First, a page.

6. History Of The Horn Of Africa -
Humans have inhabited the Horn of Africa for thousands of years, some evidence dates back to 125,000 years ago. The original settlers of this area are believed to come from a number of different regions. Some researchers believed a small group of people crossed the Red Sea from present-day Saudi Arabia into the Horn of Africa; others believe that people migrated from the Nile Valley during the Neolithic period, around 10,200 BC.
In ancient history, the Horn of Africa was likely referred to as Punt by Egyptians. The people and communities of Punt held a good relationship with the Pharaoh. As long ago as the 8th and 7th centuries BC, civilizations in the Horn of Africa were practicing agriculture and had developed irrigation systems and iron tools. By the 1st century AD, the Aksumite Kingdom (or Empire) came into power, developing its own currency and maintaining trade relations with the Roman Empire and India. It was considered one of the 4 great global powers, along with China, Persia, and Rome. Although the Aksumite Kingdom was the first Christian kingdom, trade with nearby Muslim nations brought Islam to the region shortly after its creation.
The Aksumite Kingdom declined in the 7th century AD and the region gave way to several smaller kingdoms during the Middle Ages. The majority of these kingdoms were Muslim empires that left behind mosques, enclosed cities, castles, shrines, fortresses, necropolises, and courtyards. The empires of this period defended themselves against Portuguese and Oromo invasions and strengthened their trade relations with other countries.
By 1270, the Ethiopian Empire was formed and in the 15th century it attempted to establish a relationship with European kingdoms. A relationship was established with Portugal in 1508. This relationship was later beneficial to Ethiopia when Portugal sent aid against a military invasion. In the 1600’s, Christianity was once again the principal religion, resulting in civil unrest.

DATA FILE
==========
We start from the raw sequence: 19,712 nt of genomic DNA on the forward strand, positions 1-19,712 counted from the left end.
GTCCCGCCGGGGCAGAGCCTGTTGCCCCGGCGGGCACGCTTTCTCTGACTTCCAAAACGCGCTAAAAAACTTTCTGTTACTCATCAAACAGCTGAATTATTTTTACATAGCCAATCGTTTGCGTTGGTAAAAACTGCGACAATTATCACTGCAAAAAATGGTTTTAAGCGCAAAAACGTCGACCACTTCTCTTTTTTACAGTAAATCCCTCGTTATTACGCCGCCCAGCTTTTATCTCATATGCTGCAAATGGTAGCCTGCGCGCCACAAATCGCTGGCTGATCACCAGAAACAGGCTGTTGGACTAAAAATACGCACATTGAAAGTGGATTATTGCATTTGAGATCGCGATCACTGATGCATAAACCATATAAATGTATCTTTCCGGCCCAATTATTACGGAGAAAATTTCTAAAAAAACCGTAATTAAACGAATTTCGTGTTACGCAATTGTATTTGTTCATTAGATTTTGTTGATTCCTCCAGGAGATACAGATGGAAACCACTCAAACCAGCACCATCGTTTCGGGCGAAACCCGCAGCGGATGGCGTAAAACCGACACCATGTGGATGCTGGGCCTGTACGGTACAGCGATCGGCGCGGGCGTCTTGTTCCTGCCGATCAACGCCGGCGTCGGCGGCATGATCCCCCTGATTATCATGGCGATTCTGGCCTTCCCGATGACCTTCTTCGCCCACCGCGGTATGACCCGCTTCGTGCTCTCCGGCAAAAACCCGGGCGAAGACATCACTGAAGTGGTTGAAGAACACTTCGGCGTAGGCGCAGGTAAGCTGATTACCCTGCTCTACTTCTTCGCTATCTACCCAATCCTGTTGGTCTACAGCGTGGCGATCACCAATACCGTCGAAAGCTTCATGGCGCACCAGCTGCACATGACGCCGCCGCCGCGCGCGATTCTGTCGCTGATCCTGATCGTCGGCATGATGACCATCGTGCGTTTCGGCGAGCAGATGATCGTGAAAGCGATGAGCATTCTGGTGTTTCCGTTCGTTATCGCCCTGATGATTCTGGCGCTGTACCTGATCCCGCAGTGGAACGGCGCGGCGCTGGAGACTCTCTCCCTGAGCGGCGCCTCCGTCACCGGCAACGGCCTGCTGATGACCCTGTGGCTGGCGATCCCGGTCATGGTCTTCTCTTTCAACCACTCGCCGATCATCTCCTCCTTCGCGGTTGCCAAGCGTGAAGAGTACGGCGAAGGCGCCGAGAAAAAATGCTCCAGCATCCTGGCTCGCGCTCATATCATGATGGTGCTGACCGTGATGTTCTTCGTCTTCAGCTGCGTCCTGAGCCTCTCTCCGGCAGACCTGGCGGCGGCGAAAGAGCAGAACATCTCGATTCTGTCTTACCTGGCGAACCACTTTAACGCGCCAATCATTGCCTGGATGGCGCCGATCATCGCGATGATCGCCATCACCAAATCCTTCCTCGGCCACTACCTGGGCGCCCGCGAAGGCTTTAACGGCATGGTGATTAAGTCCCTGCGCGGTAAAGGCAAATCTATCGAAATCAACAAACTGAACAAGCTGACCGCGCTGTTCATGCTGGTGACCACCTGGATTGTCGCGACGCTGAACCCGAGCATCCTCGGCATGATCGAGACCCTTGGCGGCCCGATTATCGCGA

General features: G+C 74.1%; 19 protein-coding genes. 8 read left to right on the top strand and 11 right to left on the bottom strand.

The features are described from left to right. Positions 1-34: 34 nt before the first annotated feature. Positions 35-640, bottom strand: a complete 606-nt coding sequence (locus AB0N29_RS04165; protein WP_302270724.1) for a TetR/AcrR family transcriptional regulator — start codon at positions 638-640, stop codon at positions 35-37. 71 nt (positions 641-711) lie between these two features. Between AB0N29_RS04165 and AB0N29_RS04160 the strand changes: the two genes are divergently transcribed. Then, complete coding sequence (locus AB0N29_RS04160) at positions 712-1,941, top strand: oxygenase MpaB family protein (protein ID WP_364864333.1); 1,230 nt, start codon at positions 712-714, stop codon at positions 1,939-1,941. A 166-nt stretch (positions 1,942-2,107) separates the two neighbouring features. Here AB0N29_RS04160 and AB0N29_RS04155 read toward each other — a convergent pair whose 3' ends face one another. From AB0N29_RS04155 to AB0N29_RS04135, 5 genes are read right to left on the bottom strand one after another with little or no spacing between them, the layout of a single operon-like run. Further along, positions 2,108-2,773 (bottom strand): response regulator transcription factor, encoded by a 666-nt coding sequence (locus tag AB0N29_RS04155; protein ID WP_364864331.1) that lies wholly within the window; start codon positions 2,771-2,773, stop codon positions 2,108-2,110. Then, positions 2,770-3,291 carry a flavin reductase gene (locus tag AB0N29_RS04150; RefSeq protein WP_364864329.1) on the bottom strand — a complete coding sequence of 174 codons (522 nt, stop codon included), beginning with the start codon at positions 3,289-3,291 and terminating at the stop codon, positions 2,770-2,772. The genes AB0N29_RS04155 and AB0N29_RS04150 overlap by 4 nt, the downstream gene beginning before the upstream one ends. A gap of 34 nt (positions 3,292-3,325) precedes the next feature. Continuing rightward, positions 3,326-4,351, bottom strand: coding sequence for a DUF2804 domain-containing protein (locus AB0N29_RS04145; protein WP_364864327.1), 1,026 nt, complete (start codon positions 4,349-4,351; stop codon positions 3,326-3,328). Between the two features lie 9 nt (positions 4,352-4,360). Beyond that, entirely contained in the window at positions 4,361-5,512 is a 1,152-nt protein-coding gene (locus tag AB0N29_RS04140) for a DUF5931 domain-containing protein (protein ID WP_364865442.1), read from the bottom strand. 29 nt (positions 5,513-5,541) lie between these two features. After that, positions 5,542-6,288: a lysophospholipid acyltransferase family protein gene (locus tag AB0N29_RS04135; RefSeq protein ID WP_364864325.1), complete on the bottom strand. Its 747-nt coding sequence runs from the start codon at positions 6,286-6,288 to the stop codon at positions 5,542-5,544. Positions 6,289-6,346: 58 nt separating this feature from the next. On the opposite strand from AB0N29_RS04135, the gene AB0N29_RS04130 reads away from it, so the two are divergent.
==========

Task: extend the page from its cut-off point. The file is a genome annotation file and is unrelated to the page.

These various empires continued to rule throughout the Horn of Africa until 1869 when the Suez Canal was opened and European governments attempted to gain control of the region. Italy became a major colonizer in this area and France established an administration at the end of the 19th century. By the 20th century, the countries as they are known today began to gain independence from European powers.
5. Geography Of The Horn Of Africa -
The Horn of Africa is located in the easternmost part of Africa, sticking out into the Arabian Sea and forming the south side of the Gulf of Aden. The majority of the Horn of Africa is covered in mountains. This region is also home to the Great Rift Valley. Closer to the equator, the land is generally flat with some plateaus rising above the lowlands as well. The Horn of Africa receives very little rainfall and can reach extremely hot temperatures in some areas. This region is home to a number of animal species and has the greatest number of endemic reptiles of any other area on the African continent.
4. Countries In The Horn Of Africa -
The present-day Horn of Africa consists of several independent nations. These countries include: Ethiopia (capital: Addis Ababa), Eritrea (capital: Asmara), Somalia (capital: Mogadishu), and Djibouti (capital: Djibouti).
3. Economy Of The Horn Of Africa -